About 70 small flag markers were installed at the Bellevue site to create a grid of the site to record archaeological findings.
BELLEVUE — With conducive weather and mostly expected results, anthropology graduate student Alan Armstrong wrapped up the first phase of discovery at the historic Bellevue Estate property on Gift Hill Road near Bellevue Village.
The land is owned by St. John Community Foundation and under a long-term lease to St. John Historical Society, which plans to construct a cultural and historic center with climate-controlled archive and exhibit areas and meeting spaces at the site.
Before SJHS can get moving past the planning phase of the project, however, Northwestern University Ph.D. candidate Armstrong has been hired to take a closer look at what’s on, and in, the ground at the site.
Armstrong arrived on St. John July 14 to begin the first dig at the Bellevue Estate property, the former site of a Dutch cotton plantation dating to around 1720.
While the site had already been surveyed, Armstrong began his work by mapping out the main ruins and clearing the property before creating a grid of the site. He installed about 70 small flag markers each spaced five meters apart.
Armstrong then dug a small area near each flag marker, called a shovel test, to see what and how many artifacts were found on different parts of the property. Last week, he wrapped up that first phase of the project, which is expected to take about four years to complete.
“The first phase is done now,” said Armstrong. “We found lots of artifacts all dating to the time period we had thought. There were lots of ceramic shards dating to the 18th century, which is what we were expecting.”
Some of the prize findings so far are colorful shards of Delft pottery, Armstrong added.
“We found some nice old pieces of Delft with red and yellow,” he said.
Also as expected, most of the artifacts were found near the main house on the property, Armstrong explained.
“You expect to find more human items closer to the main living area on the land and less as you move farther away,” said the Ph.D. candidate. “That is what we found here. The proposed area for the Historical Society building had only a few artifacts so I think that would be the best site for it.”
Armstrong, who worked on the dig with Syracuse University graduate student Christian Williamson, also found what he believes to be a slave village on the Estate Bellevue property.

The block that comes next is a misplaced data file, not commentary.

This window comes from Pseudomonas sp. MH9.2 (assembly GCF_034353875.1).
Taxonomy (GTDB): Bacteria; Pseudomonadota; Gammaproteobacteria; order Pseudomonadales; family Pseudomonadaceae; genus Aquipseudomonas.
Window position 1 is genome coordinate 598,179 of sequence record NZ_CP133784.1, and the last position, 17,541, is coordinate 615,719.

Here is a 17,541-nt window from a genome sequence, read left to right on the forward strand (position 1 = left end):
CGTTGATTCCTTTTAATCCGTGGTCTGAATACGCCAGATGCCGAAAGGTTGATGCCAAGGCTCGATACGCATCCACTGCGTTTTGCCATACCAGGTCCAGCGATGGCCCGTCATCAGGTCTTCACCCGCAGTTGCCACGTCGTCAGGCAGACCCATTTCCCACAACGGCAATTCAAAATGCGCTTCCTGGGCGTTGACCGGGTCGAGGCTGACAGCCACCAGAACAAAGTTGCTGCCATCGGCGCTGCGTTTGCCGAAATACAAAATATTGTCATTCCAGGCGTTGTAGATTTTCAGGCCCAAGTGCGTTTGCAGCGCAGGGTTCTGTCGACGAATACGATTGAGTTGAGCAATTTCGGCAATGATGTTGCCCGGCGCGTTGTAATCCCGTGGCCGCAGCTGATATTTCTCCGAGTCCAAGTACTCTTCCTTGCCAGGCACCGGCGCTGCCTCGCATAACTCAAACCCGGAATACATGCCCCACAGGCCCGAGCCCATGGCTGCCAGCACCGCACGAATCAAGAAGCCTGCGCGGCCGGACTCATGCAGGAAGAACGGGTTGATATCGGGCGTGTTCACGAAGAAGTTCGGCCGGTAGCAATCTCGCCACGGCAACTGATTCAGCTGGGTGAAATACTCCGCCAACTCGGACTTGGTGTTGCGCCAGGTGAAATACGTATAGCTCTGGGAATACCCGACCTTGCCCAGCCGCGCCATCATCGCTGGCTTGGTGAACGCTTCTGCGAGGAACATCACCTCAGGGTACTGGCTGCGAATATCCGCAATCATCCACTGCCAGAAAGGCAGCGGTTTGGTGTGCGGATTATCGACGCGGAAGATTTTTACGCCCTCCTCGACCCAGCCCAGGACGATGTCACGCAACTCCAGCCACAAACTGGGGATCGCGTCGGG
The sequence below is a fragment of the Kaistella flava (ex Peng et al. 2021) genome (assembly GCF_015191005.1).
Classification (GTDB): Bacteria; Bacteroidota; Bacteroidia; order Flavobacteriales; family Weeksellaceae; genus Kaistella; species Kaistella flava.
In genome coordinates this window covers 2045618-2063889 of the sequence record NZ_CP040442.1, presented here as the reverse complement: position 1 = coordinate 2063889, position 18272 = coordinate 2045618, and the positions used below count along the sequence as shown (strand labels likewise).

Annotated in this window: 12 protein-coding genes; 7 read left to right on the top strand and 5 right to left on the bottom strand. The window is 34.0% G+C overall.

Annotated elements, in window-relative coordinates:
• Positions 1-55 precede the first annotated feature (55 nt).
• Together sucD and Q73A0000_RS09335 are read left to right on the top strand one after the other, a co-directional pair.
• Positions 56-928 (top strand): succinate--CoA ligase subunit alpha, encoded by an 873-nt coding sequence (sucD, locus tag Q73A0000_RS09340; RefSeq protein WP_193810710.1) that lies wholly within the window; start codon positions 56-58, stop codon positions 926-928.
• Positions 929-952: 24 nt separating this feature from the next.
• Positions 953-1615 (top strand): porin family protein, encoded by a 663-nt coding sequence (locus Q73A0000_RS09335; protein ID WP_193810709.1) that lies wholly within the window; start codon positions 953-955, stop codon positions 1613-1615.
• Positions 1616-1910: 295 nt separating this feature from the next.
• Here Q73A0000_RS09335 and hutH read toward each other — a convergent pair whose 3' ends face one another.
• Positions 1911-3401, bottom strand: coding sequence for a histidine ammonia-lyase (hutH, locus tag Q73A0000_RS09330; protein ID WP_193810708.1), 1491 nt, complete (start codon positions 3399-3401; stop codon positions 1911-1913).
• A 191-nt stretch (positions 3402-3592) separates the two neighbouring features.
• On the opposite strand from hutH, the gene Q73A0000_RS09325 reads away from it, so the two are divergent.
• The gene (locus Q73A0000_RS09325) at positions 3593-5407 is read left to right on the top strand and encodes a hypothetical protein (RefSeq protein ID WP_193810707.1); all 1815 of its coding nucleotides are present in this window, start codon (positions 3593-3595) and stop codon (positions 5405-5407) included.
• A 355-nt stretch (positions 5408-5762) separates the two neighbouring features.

“We think we have terraces in the back woods area and some artifacts associated, so we think that is the site of the slave village,” said anthropology student.
Armstrong’s next step is to map the site in more detail using GPS and GIS technology. He also plans to continue researching the history of the plantation in order get a clear picture of what life was like at the Bellevue Estate plantation.
Additional excavations are planned for the property and Armstrong plans to apply for additional grant funding in order to be able to conduct that research, he added.
With meandering pathways through the site and interpretative signs, the Bellevue Estate property could one day become an outdoor museum with the SJHS cultural center as its focal point.
At SJHS’s 40th anniversary ceremony in March, the group announced it had received an anonymous $100,000 gift which will allow for the cultural center project to progress.
“This incredibly generous anonymous contribution is the impetus that this organization needs to move us forward into phase two of our plans for the St. John Cultural and Historical Resource Center,” SJHS President Lonnie Willis said at the March event. “Phase one was ‘imagining,’ and phase two will be ‘creating.’ We are so thankful for this contribution, and I hope it will spur others to make similar commitments to our society and to our island.”
SJHS is accepting additional contributions to the Cultural Center Capital Campaign. Anyone who would like to contribute should email SJHS President Lonnie Willis at firstname.lastname@example.org or check out the group’s website at www.stjohnhistoricalsociety.org.